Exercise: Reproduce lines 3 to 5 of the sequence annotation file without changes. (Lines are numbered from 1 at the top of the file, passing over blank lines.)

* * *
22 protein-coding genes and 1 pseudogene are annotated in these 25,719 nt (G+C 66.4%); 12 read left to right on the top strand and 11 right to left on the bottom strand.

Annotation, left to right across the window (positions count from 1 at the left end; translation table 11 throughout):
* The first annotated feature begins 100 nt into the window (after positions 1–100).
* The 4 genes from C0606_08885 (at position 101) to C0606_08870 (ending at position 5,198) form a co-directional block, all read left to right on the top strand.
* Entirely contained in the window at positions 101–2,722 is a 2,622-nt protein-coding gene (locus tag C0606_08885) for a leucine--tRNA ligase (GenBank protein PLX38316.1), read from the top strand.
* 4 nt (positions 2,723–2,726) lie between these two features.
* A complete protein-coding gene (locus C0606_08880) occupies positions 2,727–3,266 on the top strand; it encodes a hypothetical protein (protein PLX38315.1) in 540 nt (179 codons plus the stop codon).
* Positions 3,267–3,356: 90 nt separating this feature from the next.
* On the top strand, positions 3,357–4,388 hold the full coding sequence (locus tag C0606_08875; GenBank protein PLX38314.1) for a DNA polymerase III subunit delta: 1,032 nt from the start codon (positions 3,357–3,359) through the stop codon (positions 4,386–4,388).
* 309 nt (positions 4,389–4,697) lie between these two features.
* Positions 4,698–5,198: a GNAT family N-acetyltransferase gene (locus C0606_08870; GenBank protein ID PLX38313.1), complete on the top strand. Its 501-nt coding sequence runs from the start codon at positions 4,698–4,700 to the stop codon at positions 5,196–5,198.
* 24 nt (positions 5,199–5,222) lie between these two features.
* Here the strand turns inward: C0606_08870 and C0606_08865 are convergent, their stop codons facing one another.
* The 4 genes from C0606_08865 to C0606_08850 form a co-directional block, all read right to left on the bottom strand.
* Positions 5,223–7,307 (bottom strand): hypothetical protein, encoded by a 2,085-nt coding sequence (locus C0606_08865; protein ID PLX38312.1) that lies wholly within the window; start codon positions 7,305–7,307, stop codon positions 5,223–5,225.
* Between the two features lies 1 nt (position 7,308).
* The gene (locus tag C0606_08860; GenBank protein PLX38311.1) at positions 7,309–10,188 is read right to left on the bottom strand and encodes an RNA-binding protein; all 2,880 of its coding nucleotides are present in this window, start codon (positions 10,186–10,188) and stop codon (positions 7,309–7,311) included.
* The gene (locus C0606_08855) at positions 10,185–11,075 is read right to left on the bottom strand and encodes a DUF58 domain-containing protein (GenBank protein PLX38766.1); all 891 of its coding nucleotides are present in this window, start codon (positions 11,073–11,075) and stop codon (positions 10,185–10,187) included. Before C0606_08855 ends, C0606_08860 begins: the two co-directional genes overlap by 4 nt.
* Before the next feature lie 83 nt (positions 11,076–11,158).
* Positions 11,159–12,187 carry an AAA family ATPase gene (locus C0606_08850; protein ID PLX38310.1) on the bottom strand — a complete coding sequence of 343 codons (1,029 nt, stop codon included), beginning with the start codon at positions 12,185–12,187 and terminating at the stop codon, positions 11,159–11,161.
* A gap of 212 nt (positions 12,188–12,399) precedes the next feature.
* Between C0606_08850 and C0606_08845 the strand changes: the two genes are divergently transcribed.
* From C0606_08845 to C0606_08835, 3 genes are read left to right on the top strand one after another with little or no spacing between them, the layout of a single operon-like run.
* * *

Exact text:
* The first annotated feature begins 100 nt into the window (after positions 1–100).
* The 4 genes from C0606_08885 (at position 101) to C0606_08870 (ending at position 5,198) form a co-directional block, all read left to right on the top strand.
* Entirely contained in the window at positions 101–2,722 is a 2,622-nt protein-coding gene (locus tag C0606_08885) for a leucine--tRNA ligase (GenBank protein PLX38316.1), read from the top strand.